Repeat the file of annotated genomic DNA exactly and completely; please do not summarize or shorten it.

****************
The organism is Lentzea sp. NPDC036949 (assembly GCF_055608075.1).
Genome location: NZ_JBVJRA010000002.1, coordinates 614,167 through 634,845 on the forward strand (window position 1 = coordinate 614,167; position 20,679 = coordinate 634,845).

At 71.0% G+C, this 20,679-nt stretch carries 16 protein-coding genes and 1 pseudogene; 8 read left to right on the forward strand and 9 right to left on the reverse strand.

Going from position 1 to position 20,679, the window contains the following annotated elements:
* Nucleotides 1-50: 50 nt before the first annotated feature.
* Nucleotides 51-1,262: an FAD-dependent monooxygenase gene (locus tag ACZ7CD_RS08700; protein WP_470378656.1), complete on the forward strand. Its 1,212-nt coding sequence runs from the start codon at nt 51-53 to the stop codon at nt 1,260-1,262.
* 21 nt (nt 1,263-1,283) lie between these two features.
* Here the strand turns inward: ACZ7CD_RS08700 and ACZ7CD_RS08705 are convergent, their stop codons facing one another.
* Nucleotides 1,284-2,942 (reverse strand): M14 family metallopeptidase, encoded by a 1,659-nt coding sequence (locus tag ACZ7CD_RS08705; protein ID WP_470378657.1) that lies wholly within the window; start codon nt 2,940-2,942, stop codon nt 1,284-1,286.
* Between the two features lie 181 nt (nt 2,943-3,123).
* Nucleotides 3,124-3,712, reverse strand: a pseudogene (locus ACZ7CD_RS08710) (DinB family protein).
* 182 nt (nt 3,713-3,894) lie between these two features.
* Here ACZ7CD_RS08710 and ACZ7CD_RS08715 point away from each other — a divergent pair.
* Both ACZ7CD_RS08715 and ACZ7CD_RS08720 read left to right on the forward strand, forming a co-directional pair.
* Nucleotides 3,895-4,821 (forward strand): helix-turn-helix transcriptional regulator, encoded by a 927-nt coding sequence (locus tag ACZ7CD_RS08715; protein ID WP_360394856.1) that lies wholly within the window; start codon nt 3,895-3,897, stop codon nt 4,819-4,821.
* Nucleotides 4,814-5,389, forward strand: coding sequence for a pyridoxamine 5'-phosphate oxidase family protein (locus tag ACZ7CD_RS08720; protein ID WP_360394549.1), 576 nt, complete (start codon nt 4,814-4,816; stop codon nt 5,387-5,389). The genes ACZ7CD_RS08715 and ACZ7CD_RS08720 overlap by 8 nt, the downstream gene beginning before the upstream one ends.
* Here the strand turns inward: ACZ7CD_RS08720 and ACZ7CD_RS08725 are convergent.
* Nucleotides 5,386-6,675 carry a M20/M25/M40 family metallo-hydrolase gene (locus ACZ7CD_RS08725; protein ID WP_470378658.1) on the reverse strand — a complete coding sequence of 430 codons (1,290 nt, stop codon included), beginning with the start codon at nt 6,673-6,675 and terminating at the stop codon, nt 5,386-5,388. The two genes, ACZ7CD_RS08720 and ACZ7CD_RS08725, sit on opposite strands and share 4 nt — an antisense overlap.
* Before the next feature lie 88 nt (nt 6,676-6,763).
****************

The organism is Lentzea sp. NPDC036949 (assembly GCF_055608075.1).
Genome location: NZ_JBVJRA010000002.1, coordinates 614,167 through 634,845 on the forward strand (window position 1 = coordinate 614,167; position 20,679 = coordinate 634,845).

At 71.0% G+C, this 20,679-nt stretch carries 16 protein-coding genes and 1 pseudogene; 8 read left to right on the forward strand and 9 right to left on the reverse strand.

Going from position 1 to position 20,679, the window contains the following annotated elements:
* Nucleotides 1-50: 50 nt before the first annotated feature.
* Nucleotides 51-1,262: an FAD-dependent monooxygenase gene (locus tag ACZ7CD_RS08700; protein WP_470378656.1), complete on the forward strand. Its 1,212-nt coding sequence runs from the start codon at nt 51-53 to the stop codon at nt 1,260-1,262.
* 21 nt (nt 1,263-1,283) lie between these two features.
* Here the strand turns inward: ACZ7CD_RS08700 and ACZ7CD_RS08705 are convergent, their stop codons facing one another.
* Nucleotides 1,284-2,942 (reverse strand): M14 family metallopeptidase, encoded by a 1,659-nt coding sequence (locus tag ACZ7CD_RS08705; protein ID WP_470378657.1) that lies wholly within the window; start codon nt 2,940-2,942, stop codon nt 1,284-1,286.
* Between the two features lie 181 nt (nt 2,943-3,123).
* Nucleotides 3,124-3,712, reverse strand: a pseudogene (locus ACZ7CD_RS08710) (DinB family protein).
* 182 nt (nt 3,713-3,894) lie between these two features.
* Here ACZ7CD_RS08710 and ACZ7CD_RS08715 point away from each other — a divergent pair.
* Both ACZ7CD_RS08715 and ACZ7CD_RS08720 read left to right on the forward strand, forming a co-directional pair.
* Nucleotides 3,895-4,821 (forward strand): helix-turn-helix transcriptional regulator, encoded by a 927-nt coding sequence (locus tag ACZ7CD_RS08715; protein ID WP_360394856.1) that lies wholly within the window; start codon nt 3,895-3,897, stop codon nt 4,819-4,821.
* Nucleotides 4,814-5,389, forward strand: coding sequence for a pyridoxamine 5'-phosphate oxidase family protein (locus tag ACZ7CD_RS08720; protein ID WP_360394549.1), 576 nt, complete (start codon nt 4,814-4,816; stop codon nt 5,387-5,389). The genes ACZ7CD_RS08715 and ACZ7CD_RS08720 overlap by 8 nt, the downstream gene beginning before the upstream one ends.
* Here the strand turns inward: ACZ7CD_RS08720 and ACZ7CD_RS08725 are convergent.
* Nucleotides 5,386-6,675 carry a M20/M25/M40 family metallo-hydrolase gene (locus ACZ7CD_RS08725; protein ID WP_470378658.1) on the reverse strand — a complete coding sequence of 430 codons (1,290 nt, stop codon included), beginning with the start codon at nt 6,673-6,675 and terminating at the stop codon, nt 5,386-5,388. The two genes, ACZ7CD_RS08720 and ACZ7CD_RS08725, sit on opposite strands and share 4 nt — an antisense overlap.
* Before the next feature lie 88 nt (nt 6,676-6,763).